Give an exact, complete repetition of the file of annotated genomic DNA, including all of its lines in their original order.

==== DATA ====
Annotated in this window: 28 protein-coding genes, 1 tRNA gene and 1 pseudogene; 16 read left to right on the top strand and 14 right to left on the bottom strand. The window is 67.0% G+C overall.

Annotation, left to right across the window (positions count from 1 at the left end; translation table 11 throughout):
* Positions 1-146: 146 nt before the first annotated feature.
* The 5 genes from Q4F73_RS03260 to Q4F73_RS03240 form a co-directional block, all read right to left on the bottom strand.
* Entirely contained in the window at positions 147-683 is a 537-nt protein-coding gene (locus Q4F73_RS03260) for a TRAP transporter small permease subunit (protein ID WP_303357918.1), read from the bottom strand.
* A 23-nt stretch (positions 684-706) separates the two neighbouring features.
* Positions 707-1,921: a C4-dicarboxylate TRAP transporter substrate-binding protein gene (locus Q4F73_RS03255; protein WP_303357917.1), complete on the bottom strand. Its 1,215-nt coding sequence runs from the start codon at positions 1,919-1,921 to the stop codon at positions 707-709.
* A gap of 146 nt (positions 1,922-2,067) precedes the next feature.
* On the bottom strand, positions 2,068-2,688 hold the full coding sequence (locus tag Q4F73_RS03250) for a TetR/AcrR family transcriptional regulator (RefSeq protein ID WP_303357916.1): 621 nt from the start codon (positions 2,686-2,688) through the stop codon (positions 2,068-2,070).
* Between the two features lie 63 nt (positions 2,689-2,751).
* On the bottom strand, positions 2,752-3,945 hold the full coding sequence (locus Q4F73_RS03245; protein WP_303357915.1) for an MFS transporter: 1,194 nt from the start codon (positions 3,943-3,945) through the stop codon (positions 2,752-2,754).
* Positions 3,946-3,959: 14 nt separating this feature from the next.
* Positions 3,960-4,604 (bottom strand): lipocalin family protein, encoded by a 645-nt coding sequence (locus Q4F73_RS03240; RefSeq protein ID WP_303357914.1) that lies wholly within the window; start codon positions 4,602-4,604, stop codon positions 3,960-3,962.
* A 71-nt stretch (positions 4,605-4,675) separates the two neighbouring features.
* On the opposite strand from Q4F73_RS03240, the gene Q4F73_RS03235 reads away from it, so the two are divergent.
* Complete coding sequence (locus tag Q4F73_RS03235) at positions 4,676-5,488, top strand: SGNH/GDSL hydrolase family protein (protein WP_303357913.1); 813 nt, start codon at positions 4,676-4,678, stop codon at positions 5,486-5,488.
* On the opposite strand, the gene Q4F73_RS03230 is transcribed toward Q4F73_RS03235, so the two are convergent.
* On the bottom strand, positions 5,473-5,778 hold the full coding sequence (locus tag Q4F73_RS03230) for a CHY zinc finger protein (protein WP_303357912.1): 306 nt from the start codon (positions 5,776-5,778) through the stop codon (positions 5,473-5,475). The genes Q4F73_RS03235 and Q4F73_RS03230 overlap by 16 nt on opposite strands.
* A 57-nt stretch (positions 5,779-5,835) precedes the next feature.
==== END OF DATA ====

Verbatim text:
Annotated in this window: 28 protein-coding genes, 1 tRNA gene and 1 pseudogene; 16 read left to right on the top strand and 14 right to left on the bottom strand. The window is 67.0% G+C overall.

Annotation, left to right across the window (positions count from 1 at the left end; translation table 11 throughout):
* Positions 1-146: 146 nt before the first annotated feature.
* The 5 genes from Q4F73_RS03260 to Q4F73_RS03240 form a co-directional block, all read right to left on the bottom strand.
* Entirely contained in the window at positions 147-683 is a 537-nt protein-coding gene (locus Q4F73_RS03260) for a TRAP transporter small permease subunit (protein ID WP_303357918.1), read from the bottom strand.
* A 23-nt stretch (positions 684-706) separates the two neighbouring features.
* Positions 707-1,921: a C4-dicarboxylate TRAP transporter substrate-binding protein gene (locus Q4F73_RS03255; protein WP_303357917.1), complete on the bottom strand. Its 1,215-nt coding sequence runs from the start codon at positions 1,919-1,921 to the stop codon at positions 707-709.
* A gap of 146 nt (positions 1,922-2,067) precedes the next feature.
* On the bottom strand, positions 2,068-2,688 hold the full coding sequence (locus tag Q4F73_RS03250) for a TetR/AcrR family transcriptional regulator (RefSeq protein ID WP_303357916.1): 621 nt from the start codon (positions 2,686-2,688) through the stop codon (positions 2,068-2,070).
* Between the two features lie 63 nt (positions 2,689-2,751).
* On the bottom strand, positions 2,752-3,945 hold the full coding sequence (locus Q4F73_RS03245; protein WP_303357915.1) for an MFS transporter: 1,194 nt from the start codon (positions 3,943-3,945) through the stop codon (positions 2,752-2,754).
* Positions 3,946-3,959: 14 nt separating this feature from the next.
* Positions 3,960-4,604 (bottom strand): lipocalin family protein, encoded by a 645-nt coding sequence (locus Q4F73_RS03240; RefSeq protein ID WP_303357914.1) that lies wholly within the window; start codon positions 4,602-4,604, stop codon positions 3,960-3,962.
* A 71-nt stretch (positions 4,605-4,675) separates the two neighbouring features.
* On the opposite strand from Q4F73_RS03240, the gene Q4F73_RS03235 reads away from it, so the two are divergent.
* Complete coding sequence (locus tag Q4F73_RS03235) at positions 4,676-5,488, top strand: SGNH/GDSL hydrolase family protein (protein WP_303357913.1); 813 nt, start codon at positions 4,676-4,678, stop codon at positions 5,486-5,488.
* On the opposite strand, the gene Q4F73_RS03230 is transcribed toward Q4F73_RS03235, so the two are convergent.
* On the bottom strand, positions 5,473-5,778 hold the full coding sequence (locus tag Q4F73_RS03230) for a CHY zinc finger protein (protein WP_303357912.1): 306 nt from the start codon (positions 5,776-5,778) through the stop codon (positions 5,473-5,475). The genes Q4F73_RS03235 and Q4F73_RS03230 overlap by 16 nt on opposite strands.
* A 57-nt stretch (positions 5,779-5,835) precedes the next feature.